The Baylor University football scandal continues to drag on into February of 2017, as former Baylor head coach Art Briles is reportedly dropping his libel lawsuit against school officials.
The 61-year old Briles officially dropped the suit he previously filed against four university employees on Wednesday. The original lawsuit stated the four officials falsely said Briles knew of the sex scandal players were involved in and that the coach didn’t report it to the proper authorities.
All of these facts have been debated for over a year since the scandal first emerged to the public eye in September of 2015.
Briles’ lawsuit sought damages north of $1 million from the four people it was filed against, but in the end, Briles claims it wasn’t really about the money.
“All he wanted was his good name.”Briles’ attorney, Ernest Cannon said. “I’m sorry we didn’t get this resolved for all the Baylor people, so they could know the truth… A man can only carry so much.”
The lawsuit was brought against Regents Chairman Ronald Murff, Baylor Vice President Reagan Ramsower, and board members J. Cary Gray and David Harper. It accused the four of “libel, slander, tortious interference with prospective business relationships and intentional infliction of emotional distress.”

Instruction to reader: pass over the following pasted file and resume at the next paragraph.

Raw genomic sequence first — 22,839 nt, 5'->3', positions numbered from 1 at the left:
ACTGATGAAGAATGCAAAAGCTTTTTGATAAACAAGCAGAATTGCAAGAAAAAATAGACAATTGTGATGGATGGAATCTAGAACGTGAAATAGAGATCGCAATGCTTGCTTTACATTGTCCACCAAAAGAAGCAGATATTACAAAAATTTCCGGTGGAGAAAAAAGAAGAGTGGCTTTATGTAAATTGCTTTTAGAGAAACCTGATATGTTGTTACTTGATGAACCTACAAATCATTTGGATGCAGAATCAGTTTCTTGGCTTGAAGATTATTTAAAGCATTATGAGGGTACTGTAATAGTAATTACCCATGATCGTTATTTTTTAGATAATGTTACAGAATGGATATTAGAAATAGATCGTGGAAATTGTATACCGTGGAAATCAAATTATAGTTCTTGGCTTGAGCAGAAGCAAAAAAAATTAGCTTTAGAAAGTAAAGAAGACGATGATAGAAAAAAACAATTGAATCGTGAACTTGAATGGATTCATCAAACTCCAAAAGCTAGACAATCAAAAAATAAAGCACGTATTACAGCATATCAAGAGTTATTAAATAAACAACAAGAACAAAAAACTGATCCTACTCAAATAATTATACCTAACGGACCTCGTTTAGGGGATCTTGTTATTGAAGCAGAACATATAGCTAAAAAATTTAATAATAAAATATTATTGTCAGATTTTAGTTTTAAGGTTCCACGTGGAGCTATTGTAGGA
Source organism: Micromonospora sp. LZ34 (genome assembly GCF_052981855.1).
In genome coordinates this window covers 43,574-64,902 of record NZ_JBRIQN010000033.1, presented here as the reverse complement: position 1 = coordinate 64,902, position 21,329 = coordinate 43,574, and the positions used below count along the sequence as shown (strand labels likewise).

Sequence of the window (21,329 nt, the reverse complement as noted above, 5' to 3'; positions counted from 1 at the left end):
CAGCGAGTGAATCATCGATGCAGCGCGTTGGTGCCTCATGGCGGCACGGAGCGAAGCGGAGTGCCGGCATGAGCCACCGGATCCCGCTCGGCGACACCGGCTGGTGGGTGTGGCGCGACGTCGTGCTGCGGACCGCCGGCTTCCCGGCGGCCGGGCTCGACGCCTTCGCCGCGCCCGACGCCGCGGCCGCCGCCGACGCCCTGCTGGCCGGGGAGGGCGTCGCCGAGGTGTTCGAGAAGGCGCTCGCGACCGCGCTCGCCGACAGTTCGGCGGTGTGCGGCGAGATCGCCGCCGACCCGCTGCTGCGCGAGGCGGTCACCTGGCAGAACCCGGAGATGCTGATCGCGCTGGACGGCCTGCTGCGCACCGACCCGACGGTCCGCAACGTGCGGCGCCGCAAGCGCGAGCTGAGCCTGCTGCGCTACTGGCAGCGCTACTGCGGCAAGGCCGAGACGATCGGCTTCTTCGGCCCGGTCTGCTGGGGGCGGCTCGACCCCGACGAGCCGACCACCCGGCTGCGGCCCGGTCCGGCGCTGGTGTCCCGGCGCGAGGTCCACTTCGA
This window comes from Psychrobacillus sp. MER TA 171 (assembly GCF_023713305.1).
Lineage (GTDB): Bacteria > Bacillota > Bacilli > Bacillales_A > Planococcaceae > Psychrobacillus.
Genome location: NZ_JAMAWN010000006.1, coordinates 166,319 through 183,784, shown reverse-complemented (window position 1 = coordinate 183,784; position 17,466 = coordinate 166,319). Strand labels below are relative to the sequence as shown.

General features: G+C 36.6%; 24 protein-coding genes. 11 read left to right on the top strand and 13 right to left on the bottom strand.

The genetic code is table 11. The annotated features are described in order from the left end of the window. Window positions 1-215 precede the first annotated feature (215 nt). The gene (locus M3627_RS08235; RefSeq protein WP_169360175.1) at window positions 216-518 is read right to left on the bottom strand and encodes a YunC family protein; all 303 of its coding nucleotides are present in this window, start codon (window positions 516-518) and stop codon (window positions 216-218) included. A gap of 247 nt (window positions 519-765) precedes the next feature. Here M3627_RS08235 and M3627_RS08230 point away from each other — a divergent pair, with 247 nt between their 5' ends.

Briles and his lawyer originally filed the suit against the four officials in December, only to drop it two months later. The timing is suspicious, though, as it came just days after another major news story came out about the sexual assault.
What was that story? Well, just last week a new suit was filed against Baylor claiming 31 football players committed at least 52 “acts of rape” during a four year period while Briles was the head coach.
The lawsuit describes a culture of sexual violence within Baylor’s athletics, in which the school implemented a “show ’em a good time” policy that “used sex to sell” the football program to recruits. A Dallas-area high school athlete, according to the suit, said former assistant coach Kendall Briles once asked him, “Do you like white women? Because we have a lot of them at Baylor and they love football players.”
While that new lawsuit has nothing to do with Briles’ name, his lawyer still wants people to know all Briles wants right now is to clear his family’s name.
“Art wants some peace in his life for him and his family, and to put as much distance between him and his family and Baylor as he can,” the lawyer told KWTX, “and I wholeheartedly agree with him.”
Briles was ultimately fired in May of 2016 for the “specific failings within both the football program and athletics department leadership, including a failure to identify and respond to a pattern of sexual violence by a football player, to take action in response to reports of a sexual assault by multiple football players, and to take action in response to a report of dating violence.”
Of course, the head coach wasn’t the only Baylor employee who was fired or resigned. School President Kenneth Starr and Athletic Director Ian McCaw both resigned in the wake of the scandal.